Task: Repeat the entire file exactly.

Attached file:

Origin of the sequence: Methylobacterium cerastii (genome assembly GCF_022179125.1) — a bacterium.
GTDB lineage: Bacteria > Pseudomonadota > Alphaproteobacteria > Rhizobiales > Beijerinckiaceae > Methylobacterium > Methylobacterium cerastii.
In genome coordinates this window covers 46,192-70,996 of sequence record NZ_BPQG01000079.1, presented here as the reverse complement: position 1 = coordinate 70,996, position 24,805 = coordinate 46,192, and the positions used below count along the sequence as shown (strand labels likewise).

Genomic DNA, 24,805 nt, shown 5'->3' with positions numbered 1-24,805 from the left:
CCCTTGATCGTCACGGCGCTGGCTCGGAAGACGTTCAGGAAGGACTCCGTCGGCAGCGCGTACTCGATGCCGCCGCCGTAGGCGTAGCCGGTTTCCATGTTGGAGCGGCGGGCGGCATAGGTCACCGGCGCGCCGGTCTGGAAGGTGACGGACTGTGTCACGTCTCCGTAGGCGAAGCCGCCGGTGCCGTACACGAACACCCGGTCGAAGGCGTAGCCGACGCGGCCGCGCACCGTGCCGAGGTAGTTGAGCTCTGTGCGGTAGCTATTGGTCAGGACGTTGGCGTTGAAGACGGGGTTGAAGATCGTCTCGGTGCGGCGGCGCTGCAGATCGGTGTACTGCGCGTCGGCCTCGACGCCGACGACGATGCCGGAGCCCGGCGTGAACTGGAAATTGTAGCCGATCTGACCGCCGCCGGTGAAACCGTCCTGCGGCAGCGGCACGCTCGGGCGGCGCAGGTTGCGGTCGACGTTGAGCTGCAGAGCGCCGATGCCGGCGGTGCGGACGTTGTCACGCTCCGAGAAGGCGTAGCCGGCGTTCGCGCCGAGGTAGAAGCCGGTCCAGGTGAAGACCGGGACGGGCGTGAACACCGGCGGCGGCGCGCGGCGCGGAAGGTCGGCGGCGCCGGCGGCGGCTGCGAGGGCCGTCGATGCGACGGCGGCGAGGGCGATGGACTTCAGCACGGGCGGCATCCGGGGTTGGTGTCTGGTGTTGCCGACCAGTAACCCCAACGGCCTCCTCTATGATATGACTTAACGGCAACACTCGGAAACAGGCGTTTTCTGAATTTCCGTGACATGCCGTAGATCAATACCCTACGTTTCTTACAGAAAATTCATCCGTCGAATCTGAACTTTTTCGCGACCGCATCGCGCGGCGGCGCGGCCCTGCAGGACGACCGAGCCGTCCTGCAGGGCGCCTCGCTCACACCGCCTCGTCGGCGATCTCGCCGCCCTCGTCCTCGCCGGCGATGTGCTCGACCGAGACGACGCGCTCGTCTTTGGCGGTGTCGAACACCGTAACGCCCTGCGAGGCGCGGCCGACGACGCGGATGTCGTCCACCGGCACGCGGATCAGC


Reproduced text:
Origin of the sequence: Methylobacterium cerastii (genome assembly GCF_022179125.1) — a bacterium.
GTDB lineage: Bacteria > Pseudomonadota > Alphaproteobacteria > Rhizobiales > Beijerinckiaceae > Methylobacterium > Methylobacterium cerastii.
In genome coordinates this window covers 46,192-70,996 of sequence record NZ_BPQG01000079.1, presented here as the reverse complement: position 1 = coordinate 70,996, position 24,805 = coordinate 46,192, and the positions used below count along the sequence as shown (strand labels likewise).

Genomic DNA, 24,805 nt, shown 5'->3' with positions numbered 1-24,805 from the left:
CCCTTGATCGTCACGGCGCTGGCTCGGAAGACGTTCAGGAAGGACTCCGTCGGCAGCGCGTACTCGATGCCGCCGCCGTAGGCGTAGCCGGTTTCCATGTTGGAGCGGCGGGCGGCATAGGTCACCGGCGCGCCGGTCTGGAAGGTGACGGACTGTGTCACGTCTCCGTAGGCGAAGCCGCCGGTGCCGTACACGAACACCCGGTCGAAGGCGTAGCCGACGCGGCCGCGCACCGTGCCGAGGTAGTTGAGCTCTGTGCGGTAGCTATTGGTCAGGACGTTGGCGTTGAAGACGGGGTTGAAGATCGTCTCGGTGCGGCGGCGCTGCAGATCGGTGTACTGCGCGTCGGCCTCGACGCCGACGACGATGCCGGAGCCCGGCGTGAACTGGAAATTGTAGCCGATCTGACCGCCGCCGGTGAAACCGTCCTGCGGCAGCGGCACGCTCGGGCGGCGCAGGTTGCGGTCGACGTTGAGCTGCAGAGCGCCGATGCCGGCGGTGCGGACGTTGTCACGCTCCGAGAAGGCGTAGCCGGCGTTCGCGCCGAGGTAGAAGCCGGTCCAGGTGAAGACCGGGACGGGCGTGAACACCGGCGGCGGCGCGCGGCGCGGAAGGTCGGCGGCGCCGGCGGCGGCTGCGAGGGCCGTCGATGCGACGGCGGCGAGGGCGATGGACTTCAGCACGGGCGGCATCCGGGGTTGGTGTCTGGTGTTGCCGACCAGTAACCCCAACGGCCTCCTCTATGATATGACTTAACGGCAACACTCGGAAACAGGCGTTTTCTGAATTTCCGTGACATGCCGTAGATCAATACCCTACGTTTCTTACAGAAAATTCATCCGTCGAATCTGAACTTTTTCGCGACCGCATCGCGCGGCGGCGCGGCCCTGCAGGACGACCGAGCCGTCCTGCAGGGCGCCTCGCTCACACCGCCTCGTCGGCGATCTCGCCGCCCTCGTCCTCGCCGGCGATGTGCTCGACCGAGACGACGCGCTCGTCTTTGGCGGTGTCGAACACCGTAACGCCCTGCGAGGCGCGGCCGACGACGCGGATGTCGTCCACCGGCACGCGGATCAGC